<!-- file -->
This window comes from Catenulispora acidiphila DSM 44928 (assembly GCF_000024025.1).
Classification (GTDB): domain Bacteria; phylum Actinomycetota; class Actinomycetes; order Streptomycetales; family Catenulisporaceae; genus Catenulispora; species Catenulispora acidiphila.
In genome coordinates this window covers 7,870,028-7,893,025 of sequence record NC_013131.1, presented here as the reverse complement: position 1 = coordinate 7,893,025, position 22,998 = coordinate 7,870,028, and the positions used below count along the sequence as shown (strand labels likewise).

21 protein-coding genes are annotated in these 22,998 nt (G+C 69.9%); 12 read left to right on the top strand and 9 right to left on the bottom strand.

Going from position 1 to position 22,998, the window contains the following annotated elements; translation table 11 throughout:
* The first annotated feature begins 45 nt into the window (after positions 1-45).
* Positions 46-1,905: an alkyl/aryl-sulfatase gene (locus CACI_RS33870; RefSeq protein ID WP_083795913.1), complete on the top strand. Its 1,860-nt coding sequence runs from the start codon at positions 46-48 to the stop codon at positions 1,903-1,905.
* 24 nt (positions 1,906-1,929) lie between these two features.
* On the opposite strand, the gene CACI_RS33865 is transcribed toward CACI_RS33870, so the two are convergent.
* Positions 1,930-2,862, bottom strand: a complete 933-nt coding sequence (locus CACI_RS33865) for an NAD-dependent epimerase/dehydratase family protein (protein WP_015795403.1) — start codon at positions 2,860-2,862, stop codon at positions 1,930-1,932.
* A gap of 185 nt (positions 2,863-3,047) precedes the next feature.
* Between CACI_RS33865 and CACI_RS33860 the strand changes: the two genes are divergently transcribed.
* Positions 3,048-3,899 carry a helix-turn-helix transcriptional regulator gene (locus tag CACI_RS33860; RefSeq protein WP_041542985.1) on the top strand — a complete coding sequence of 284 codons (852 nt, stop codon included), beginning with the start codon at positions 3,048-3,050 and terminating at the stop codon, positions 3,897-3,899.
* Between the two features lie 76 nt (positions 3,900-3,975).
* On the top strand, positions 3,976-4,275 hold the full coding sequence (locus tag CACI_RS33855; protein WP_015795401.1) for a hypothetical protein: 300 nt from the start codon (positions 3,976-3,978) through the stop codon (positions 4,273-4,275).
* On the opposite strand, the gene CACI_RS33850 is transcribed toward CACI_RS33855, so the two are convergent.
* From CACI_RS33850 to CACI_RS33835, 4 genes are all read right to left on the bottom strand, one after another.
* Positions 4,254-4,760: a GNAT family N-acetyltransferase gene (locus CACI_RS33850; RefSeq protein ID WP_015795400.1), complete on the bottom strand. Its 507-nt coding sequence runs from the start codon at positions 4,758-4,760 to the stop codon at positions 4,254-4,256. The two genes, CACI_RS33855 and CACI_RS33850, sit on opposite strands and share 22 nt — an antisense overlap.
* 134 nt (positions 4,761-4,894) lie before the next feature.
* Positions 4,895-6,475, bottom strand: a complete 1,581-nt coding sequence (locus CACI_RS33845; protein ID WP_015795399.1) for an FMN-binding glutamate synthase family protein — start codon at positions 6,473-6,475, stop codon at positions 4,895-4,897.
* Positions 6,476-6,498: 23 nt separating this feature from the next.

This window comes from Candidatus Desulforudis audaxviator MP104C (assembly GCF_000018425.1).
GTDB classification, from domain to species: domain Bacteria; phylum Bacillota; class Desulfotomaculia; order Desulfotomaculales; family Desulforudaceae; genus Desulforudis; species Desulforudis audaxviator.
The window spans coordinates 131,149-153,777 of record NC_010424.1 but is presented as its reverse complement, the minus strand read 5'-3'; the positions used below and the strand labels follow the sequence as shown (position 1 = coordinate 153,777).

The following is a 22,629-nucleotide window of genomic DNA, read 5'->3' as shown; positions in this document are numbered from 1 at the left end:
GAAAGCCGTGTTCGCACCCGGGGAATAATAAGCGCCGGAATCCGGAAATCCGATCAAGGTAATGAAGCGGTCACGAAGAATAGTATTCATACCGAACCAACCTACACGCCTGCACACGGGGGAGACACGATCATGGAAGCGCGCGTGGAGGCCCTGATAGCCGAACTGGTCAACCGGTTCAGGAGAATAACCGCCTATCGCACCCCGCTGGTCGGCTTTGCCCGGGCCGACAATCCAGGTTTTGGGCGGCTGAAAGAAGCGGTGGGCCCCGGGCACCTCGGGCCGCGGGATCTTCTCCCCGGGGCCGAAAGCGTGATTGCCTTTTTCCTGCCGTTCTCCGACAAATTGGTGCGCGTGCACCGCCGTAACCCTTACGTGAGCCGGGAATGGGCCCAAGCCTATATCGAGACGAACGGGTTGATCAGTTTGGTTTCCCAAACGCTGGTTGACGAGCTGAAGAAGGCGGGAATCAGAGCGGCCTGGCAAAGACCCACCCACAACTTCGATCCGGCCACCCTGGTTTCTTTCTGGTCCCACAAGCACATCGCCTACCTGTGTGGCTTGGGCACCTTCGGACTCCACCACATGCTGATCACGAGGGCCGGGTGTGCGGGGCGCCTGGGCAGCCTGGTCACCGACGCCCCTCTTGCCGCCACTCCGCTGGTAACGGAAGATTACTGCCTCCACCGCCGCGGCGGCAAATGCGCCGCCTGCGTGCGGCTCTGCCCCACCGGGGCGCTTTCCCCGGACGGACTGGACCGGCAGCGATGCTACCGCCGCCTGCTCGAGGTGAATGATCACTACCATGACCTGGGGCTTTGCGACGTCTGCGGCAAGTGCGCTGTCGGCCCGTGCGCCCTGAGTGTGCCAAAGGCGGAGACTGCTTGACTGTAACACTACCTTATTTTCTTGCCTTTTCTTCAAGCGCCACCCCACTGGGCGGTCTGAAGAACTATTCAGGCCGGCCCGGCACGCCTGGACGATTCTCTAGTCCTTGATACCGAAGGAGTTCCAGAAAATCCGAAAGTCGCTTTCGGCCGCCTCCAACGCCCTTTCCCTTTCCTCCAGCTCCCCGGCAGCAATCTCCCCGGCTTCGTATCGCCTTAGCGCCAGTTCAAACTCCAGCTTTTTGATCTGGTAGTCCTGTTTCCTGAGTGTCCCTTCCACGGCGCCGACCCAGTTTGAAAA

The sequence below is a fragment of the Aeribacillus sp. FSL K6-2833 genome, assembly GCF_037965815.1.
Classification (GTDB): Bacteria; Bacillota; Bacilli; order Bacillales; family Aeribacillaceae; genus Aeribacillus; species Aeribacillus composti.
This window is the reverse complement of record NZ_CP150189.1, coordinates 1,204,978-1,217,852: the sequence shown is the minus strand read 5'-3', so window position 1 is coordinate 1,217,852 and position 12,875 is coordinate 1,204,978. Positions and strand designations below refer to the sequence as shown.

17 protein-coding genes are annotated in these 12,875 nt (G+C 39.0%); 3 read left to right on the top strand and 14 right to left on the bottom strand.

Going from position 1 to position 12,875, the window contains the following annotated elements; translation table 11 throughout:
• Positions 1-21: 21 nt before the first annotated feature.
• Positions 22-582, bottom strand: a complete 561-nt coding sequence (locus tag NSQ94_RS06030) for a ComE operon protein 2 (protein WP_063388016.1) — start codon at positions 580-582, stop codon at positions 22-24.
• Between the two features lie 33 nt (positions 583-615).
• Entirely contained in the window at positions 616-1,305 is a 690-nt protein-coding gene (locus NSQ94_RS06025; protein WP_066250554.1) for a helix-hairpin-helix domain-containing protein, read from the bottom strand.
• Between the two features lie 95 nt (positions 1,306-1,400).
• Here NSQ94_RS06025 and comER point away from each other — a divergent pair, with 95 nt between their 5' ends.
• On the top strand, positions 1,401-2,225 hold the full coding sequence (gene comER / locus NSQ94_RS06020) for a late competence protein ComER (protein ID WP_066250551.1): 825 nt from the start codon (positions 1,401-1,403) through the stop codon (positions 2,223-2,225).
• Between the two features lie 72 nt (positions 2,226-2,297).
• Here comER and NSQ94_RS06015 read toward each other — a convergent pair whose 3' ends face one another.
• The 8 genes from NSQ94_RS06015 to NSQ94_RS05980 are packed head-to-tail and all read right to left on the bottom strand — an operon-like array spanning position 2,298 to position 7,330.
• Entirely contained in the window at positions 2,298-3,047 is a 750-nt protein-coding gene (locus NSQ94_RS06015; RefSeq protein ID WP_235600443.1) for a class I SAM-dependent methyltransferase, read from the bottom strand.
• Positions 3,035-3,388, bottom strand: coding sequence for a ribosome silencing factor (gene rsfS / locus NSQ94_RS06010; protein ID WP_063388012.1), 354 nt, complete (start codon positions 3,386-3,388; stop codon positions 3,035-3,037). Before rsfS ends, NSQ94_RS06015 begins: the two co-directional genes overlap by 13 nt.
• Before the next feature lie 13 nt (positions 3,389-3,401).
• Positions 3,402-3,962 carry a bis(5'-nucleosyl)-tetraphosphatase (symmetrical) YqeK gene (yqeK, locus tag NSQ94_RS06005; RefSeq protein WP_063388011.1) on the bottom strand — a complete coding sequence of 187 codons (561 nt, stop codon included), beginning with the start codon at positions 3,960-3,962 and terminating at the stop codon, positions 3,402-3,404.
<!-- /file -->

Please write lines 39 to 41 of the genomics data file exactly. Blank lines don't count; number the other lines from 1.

• Between the two features lie 72 nt (positions 2,226-2,297).
• Here comER and NSQ94_RS06015 read toward each other — a convergent pair whose 3' ends face one another.
• The 8 genes from NSQ94_RS06015 to NSQ94_RS05980 are packed head-to-tail and all read right to left on the bottom strand — an operon-like array spanning position 2,298 to position 7,330.